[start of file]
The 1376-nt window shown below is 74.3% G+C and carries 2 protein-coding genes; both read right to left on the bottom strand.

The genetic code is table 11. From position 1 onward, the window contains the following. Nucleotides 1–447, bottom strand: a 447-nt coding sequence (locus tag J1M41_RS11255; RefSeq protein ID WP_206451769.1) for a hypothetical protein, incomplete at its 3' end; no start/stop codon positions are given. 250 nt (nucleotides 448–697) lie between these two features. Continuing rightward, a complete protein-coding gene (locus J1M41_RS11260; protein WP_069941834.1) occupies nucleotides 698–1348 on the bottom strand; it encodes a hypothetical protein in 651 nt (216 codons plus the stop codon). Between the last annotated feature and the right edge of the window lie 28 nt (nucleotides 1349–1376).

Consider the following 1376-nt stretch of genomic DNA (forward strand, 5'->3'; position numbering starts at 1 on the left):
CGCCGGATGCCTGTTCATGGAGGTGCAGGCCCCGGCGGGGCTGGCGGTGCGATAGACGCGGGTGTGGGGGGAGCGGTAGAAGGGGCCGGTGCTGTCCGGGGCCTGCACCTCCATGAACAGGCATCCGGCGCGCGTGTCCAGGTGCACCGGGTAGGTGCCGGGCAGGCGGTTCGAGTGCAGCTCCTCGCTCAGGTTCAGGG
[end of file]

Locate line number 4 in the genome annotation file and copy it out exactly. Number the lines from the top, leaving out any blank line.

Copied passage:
CGCCGGATGCCTGTTCATGGAGGTGCAGGCCCCGGCGGGGCTGGCGGTGCGATAGACGCGGGTGTGGGGGGAGCGGTAGAAGGGGCCGGTGCTGTCCGGGGCCTGCACCTCCATGAACAGGCATCCGGCGCGCGTGTCCAGGTGCACCGGGTAGGTGCCGGGCAGGCGGTTCGAGTGCAGCTCCTCGCTCAGGTTCAGGG